PLOS ONE | DOI:10.1371/journal.pone.0119968 March 25, 2015

4 / 25

Seasonality and Paleoecology at the "Lo Hueco" Vertebrate Assemblage

Fig 1. Geographic setting of the “Lo Hueco” fossil site. Satellite images of A) Europe, and B) Iberian Peninsula; the star shows the situation of the “Lo Hueco” fossil site. C) Close-up view of “Lo Hueco” near the town of Fuentes showing other towns, and the main and secondary roads. Europe and Iberian Peninsula satellite images from USGS EROS (Earth Resources Observatory and Science (EROS) Center) http://eros.usgs.gov/#. doi:10.1371/journal.pone.0119968.g001

Materials and Methods The rich and diverse vertebrate assemblage of the “Lo Hueco” fossil site allowed us to collect multi-taxa samples including dinosaur (theropods: n = 11, sauropods: n = 4) and crocodyliform (n = 36) tooth enamel, turtle shell (n = 9) and gar ganoine (n = 19) from levels G1 and G2. Paleontological prospection and excavation undertaken at the “Lo Hueco” fossil site were authorized by the Dirección General de Patrimonio y Museos of the Junta de Comunidades de Castilla-La Mancha (Spain) (permit number: 04–0392-P11). “Lo Hueco” vertebrate remains are housed at Museo de las Ciencias de Castilla-La Mancha (Cuenca, Spain). Complete repository information including specimen number, stratigraphic situation and geographic location are given in S1 Dataset. Dinosaurs, crocodyliforms and turtles were analyzed for their δ18OPO4, δ18OCO3 and δ13C values, whereas gars were analyzed for their δ18OPO4 values. Dinosaur dentine was also analyzed in order to check for diagenetic effects. Although three major groups of dinosaurs (theropods, sauropods and ornithopods) are represented in “Lo Hueco”, in this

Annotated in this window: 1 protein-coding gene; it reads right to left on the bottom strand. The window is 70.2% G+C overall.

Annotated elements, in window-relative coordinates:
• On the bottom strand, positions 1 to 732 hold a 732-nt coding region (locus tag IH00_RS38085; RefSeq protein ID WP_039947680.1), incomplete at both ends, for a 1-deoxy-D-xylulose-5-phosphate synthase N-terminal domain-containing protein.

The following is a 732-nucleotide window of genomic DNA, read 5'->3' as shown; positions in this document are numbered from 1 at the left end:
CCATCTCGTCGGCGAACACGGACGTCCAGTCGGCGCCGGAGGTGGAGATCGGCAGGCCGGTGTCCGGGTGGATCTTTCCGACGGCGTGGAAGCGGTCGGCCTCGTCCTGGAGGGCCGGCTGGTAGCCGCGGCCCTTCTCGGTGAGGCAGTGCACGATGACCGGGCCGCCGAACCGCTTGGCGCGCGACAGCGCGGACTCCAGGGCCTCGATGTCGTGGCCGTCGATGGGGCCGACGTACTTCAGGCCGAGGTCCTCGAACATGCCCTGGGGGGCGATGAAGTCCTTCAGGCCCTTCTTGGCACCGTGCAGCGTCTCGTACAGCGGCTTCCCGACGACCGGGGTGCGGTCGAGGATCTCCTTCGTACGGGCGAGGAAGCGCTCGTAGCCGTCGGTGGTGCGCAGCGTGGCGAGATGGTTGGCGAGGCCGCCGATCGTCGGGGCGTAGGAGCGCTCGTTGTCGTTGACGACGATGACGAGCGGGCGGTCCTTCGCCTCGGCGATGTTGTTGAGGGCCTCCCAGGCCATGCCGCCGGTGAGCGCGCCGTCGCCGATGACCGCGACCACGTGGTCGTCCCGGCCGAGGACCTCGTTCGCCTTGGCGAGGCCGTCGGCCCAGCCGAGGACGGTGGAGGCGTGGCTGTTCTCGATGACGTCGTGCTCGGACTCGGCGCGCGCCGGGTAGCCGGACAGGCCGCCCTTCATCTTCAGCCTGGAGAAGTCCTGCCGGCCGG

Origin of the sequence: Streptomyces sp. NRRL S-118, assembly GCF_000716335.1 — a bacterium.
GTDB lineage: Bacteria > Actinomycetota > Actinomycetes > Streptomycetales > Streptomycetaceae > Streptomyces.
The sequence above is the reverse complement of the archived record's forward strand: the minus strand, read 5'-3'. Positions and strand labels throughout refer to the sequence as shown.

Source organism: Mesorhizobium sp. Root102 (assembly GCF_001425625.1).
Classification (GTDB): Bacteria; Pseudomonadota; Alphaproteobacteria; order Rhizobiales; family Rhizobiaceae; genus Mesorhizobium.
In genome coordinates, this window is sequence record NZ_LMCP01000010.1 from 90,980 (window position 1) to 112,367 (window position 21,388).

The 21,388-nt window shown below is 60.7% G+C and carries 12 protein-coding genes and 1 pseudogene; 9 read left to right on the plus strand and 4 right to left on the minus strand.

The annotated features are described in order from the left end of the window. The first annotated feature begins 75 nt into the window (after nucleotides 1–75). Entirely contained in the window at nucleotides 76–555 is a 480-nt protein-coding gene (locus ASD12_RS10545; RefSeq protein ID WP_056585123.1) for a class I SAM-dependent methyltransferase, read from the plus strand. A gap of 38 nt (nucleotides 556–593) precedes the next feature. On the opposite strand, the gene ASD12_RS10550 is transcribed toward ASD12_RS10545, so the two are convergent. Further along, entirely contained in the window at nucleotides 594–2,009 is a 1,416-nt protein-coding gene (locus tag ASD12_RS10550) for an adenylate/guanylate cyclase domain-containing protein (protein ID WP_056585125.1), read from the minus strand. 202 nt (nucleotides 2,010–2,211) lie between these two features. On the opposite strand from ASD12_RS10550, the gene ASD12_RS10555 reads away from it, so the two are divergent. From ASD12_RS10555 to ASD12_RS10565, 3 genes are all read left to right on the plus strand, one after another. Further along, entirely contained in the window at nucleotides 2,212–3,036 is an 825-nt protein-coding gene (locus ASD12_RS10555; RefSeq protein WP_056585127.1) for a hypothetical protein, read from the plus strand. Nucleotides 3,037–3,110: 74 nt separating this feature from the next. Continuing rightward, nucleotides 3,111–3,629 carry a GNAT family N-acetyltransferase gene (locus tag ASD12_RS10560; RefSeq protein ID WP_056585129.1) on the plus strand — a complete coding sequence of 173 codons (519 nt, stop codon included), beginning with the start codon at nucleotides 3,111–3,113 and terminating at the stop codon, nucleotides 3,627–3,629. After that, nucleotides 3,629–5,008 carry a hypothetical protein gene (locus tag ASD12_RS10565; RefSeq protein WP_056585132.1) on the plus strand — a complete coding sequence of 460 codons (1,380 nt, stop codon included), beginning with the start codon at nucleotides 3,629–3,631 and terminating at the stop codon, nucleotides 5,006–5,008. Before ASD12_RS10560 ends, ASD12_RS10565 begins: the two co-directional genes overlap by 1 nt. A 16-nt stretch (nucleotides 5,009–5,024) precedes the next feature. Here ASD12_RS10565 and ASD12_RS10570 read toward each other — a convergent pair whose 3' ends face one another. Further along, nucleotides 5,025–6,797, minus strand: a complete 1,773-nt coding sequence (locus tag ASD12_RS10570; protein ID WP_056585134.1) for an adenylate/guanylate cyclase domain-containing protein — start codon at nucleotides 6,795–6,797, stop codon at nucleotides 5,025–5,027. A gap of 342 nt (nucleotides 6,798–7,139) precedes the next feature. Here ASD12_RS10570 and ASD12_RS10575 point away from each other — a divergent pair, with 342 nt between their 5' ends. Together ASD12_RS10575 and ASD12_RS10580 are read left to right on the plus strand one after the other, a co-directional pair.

PLOS ONE | DOI:10.1371/journal.pone.0119968 March 25, 2015

5 / 25

Seasonality and Paleoecology at the "Lo Hueco" Vertebrate Assemblage

Fig 2. Stratigraphic context of the “Lo Hueco” fossil site. A) The Villalba de la Sierra Formation. B) Detailed stratigraphic section of “Lo Hueco” showing the studied levels G1 and G2. doi:10.1371/journal.pone.0119968.g002

study we had access to theropods belonging to Dromaeosaurinae and Velociraptorinae Eumaniraptora and to sauropods, which are presumably representing two titanosaurian species, one of them close to the genus Ampelosaurus [71–73]. Eusuchian crocodile remains are very abundant at this locality, although the record is monotonous and seems to be represented by two

PLOS ONE | DOI:10.1371/journal.pone.0119968 March 25, 2015

6 / 25

Seasonality and Paleoecology at the "Lo Hueco" Vertebrate Assemblage